Please use this identifier to cite or link to this item: http://hdl.handle.net/1893/9190
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dc.contributor.authorChambers, Julieen_UK
dc.contributor.authorO'Carroll, Ronanen_UK
dc.contributor.authorHamilton, Barbaraen_UK
dc.contributor.authorWhittaker, Jenniferen_UK
dc.contributor.authorJohnston, Marieen_UK
dc.contributor.authorSudlow, Cathieen_UK
dc.contributor.authorDennis, Martinen_UK
dc.date.accessioned2012-11-29T23:10:37Z-
dc.date.available2012-11-29T23:10:37Zen_UK
dc.date.issued2011-09en_UK
dc.identifier.urihttp://hdl.handle.net/1893/9190-
dc.description.abstractObjectives. The aim of this study was to investigate factors that may explain variance in adherence to medication in stroke patients.Design. A qualitative comparison of high and low adherers to medication.Methods. Thirteen participants, selected from a sample of 180 stroke survivors because they self-reported the lowest adherence to medication regimes, were matched with 13 reporting maximal adherence. All took part in semi-structured qualitative interviews.Results. Thematic analysis revealed that those with poor adherence to medication reported both intentional and non-intentional non-adherence. Two main themes emerged: the importance of stability of a medication routine and beliefs about medication and treatment. High adherers reported remembering to take their medication and seeking support from both family and health professionals. They also had a realistic understanding of the consequences of non-adherence, and believed their medicine did them more good than harm. Low adherers reported forgetting their medication, sometimes intentionally not taking their medication and receiving poor support from medical staff. They disliked taking their medication, had limited knowledge about the medication rationale or intentions, and often disputed its benefits.Conclusions. Our findings suggest that appropriate medication and illness beliefs coupled with a stable medication routine are helpful in achieving optimal medication adherence in stroke patients. Interventions designed to target both intentional and non-intentional adherence may help maximize medication adherence in stroke patients.en_UK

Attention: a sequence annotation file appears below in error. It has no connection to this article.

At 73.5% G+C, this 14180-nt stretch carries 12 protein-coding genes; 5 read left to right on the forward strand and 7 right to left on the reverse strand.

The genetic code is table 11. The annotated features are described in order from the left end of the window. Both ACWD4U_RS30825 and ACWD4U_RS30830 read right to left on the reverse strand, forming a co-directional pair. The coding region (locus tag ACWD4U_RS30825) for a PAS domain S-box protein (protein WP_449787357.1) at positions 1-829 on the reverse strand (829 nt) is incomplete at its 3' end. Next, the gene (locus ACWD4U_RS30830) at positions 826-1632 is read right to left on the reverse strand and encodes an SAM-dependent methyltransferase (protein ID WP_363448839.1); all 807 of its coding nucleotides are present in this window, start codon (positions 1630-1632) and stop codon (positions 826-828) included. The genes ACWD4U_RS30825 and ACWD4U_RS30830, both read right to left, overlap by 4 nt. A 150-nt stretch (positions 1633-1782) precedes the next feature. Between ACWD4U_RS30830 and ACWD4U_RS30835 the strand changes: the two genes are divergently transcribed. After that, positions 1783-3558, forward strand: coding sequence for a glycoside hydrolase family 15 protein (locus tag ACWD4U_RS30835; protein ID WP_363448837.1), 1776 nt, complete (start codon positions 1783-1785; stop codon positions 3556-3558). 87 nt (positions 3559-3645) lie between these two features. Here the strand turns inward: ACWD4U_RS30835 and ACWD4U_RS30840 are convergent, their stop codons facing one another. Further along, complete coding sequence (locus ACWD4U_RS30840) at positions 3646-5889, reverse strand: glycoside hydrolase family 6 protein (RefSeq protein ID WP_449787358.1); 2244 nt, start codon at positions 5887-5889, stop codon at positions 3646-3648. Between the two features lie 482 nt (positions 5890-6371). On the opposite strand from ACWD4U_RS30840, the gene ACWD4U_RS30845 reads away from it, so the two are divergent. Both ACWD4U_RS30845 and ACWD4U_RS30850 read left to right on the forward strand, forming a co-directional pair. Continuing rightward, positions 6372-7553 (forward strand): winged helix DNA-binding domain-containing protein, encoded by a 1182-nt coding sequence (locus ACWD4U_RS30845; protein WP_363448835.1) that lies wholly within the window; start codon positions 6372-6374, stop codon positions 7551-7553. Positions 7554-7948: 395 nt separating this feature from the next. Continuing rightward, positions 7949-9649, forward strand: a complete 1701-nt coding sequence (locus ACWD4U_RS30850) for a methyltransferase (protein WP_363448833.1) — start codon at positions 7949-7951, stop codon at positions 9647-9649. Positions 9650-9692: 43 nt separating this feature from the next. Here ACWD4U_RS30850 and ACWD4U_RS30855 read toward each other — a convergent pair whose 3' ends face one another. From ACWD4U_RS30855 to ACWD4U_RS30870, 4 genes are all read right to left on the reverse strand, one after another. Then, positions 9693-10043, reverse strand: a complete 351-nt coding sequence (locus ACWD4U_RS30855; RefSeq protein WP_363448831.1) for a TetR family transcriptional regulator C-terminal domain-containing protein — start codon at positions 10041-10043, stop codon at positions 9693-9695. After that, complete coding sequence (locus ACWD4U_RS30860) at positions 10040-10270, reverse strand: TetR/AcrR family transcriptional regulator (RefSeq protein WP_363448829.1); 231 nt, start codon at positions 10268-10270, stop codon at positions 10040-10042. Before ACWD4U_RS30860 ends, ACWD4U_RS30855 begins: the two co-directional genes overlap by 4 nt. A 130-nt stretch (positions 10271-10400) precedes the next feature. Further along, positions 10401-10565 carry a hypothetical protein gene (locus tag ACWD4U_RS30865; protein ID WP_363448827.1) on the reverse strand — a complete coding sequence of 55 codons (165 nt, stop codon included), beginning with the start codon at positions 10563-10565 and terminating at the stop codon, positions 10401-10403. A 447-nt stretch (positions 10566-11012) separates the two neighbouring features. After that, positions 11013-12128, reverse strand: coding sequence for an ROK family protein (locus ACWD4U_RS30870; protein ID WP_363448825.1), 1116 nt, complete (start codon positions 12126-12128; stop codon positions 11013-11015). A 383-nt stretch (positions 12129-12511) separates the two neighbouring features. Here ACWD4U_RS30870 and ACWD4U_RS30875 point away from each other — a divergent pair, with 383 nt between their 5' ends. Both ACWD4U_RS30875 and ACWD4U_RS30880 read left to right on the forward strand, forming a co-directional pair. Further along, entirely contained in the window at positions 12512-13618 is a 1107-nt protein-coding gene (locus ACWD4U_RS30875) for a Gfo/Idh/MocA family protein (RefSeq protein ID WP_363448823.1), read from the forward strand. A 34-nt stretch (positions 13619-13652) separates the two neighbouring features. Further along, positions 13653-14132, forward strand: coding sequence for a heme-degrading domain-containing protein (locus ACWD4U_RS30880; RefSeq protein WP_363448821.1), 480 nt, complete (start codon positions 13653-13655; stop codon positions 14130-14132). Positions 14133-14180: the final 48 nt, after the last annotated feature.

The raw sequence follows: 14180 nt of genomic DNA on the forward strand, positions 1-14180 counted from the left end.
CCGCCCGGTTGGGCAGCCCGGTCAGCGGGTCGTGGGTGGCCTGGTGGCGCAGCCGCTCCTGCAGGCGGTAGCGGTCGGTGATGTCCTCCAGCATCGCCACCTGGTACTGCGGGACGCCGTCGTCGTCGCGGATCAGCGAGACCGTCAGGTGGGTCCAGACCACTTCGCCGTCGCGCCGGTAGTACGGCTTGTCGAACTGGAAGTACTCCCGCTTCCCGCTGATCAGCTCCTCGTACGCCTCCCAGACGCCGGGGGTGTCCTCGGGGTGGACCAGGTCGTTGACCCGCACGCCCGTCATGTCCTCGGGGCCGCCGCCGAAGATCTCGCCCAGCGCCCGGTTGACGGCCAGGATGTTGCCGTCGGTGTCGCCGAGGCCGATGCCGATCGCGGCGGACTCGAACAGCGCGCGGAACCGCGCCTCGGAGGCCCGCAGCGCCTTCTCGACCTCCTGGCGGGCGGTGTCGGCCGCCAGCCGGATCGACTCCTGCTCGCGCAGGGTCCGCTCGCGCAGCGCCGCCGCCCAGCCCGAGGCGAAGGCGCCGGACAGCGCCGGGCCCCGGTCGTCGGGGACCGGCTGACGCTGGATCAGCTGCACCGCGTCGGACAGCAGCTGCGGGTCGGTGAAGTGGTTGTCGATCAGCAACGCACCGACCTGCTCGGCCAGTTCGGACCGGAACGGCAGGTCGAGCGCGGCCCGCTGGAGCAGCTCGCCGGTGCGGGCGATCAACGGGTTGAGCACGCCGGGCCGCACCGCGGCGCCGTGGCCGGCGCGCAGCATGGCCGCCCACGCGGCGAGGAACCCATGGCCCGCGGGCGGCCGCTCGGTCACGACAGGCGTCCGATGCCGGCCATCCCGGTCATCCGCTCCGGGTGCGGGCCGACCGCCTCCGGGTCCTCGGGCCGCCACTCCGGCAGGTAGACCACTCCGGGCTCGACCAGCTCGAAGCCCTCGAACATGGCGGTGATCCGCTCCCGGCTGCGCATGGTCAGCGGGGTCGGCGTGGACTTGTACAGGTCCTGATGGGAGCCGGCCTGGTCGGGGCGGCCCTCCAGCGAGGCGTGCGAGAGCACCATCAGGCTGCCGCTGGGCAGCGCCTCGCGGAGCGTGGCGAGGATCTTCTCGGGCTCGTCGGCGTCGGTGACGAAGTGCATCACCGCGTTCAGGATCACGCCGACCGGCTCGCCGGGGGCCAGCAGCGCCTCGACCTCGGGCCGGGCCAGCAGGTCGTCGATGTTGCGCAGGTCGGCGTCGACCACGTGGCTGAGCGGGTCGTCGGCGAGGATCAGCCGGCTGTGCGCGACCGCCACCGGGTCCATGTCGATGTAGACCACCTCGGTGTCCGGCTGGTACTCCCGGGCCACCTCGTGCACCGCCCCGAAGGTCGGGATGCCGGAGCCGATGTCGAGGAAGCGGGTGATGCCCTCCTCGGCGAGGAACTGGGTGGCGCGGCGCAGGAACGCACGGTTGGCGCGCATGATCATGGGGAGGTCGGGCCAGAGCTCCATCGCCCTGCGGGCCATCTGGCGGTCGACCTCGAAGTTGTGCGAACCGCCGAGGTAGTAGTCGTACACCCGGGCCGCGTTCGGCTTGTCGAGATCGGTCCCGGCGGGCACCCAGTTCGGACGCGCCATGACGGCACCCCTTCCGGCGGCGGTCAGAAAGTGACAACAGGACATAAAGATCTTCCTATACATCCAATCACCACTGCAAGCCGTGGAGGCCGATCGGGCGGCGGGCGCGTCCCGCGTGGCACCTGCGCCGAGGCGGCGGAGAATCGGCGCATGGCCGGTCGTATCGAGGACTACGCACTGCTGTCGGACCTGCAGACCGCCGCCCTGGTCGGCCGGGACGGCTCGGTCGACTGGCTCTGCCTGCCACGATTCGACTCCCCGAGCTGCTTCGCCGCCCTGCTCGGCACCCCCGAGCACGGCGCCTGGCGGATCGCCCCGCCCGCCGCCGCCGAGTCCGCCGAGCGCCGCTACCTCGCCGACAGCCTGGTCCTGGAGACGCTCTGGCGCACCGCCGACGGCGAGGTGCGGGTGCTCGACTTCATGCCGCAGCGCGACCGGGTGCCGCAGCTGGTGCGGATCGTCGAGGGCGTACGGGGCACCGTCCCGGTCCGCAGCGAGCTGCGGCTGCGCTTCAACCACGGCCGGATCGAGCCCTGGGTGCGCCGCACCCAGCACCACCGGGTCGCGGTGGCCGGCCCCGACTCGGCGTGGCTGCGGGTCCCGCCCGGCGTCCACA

dc.language.isoenen_UK
dc.publisherWileyen_UK
dc.relationChambers J, O'Carroll R, Hamilton B, Whittaker J, Johnston M, Sudlow C & Dennis M (2011) Adherence to medication in stroke survivors: A qualitative comparison of low and high adherers, British Journal of Health Psychology, 16 (3), pp. 592-609. https://doi.org/10.1348/2044-8287.002000.en_UK
dc.rightsThe publisher does not allow this work to be made publicly available in this Repository. Please use the Request a Copy feature at the foot of the Repository record to request a copy directly from the author. You can only request a copy if you wish to use this work for your own research or private study.en_UK
dc.titleAdherence to medication in stroke survivors: A qualitative comparison of low and high adherersen_UK
dc.typeJournal Articleen_UK
dc.rights.embargodate2999-12-01en_UK
dc.rights.embargoreason[rocarroll_BJHP_2011.pdf] : The publisher does not allow this work to be made publicly available in this Repository therefore there is an embargo on the full text of the work.en_UK
dc.identifier.doi10.1348/2044-8287.002000en_UK
dc.citation.jtitleBritish Journal of Health Psychologyen_UK
dc.citation.issn2044-8287en_UK
dc.citation.issn1359-107Xen_UK
dc.citation.volume16en_UK
dc.citation.issue3en_UK
dc.citation.spage592en_UK
dc.citation.epage609en_UK
dc.citation.publicationstatusPublisheden_UK
dc.citation.peerreviewedRefereeden_UK
dc.type.statusVoR - Version of Recorden_UK
dc.author.emailronan.ocarroll@stir.ac.uken_UK
dc.contributor.affiliationPsychologyen_UK
dc.contributor.affiliationPsychologyen_UK
dc.contributor.affiliationUniversity of Stirlingen_UK
dc.contributor.affiliationPsychologyen_UK
dc.contributor.affiliationUniversity of Aberdeenen_UK
dc.contributor.affiliationWestern General Hospitalen_UK
dc.contributor.affiliationWestern General Hospitalen_UK
dc.identifier.isi000293105400009en_UK
dc.identifier.scopusid2-s2.0-79959942276en_UK
dc.identifier.wtid765206en_UK
dc.contributor.orcid0000-0002-5130-291Xen_UK
dc.date.firstcompliantdepositdate2012-09-19en_UK
Appears in Collections:Psychology Journal Articles

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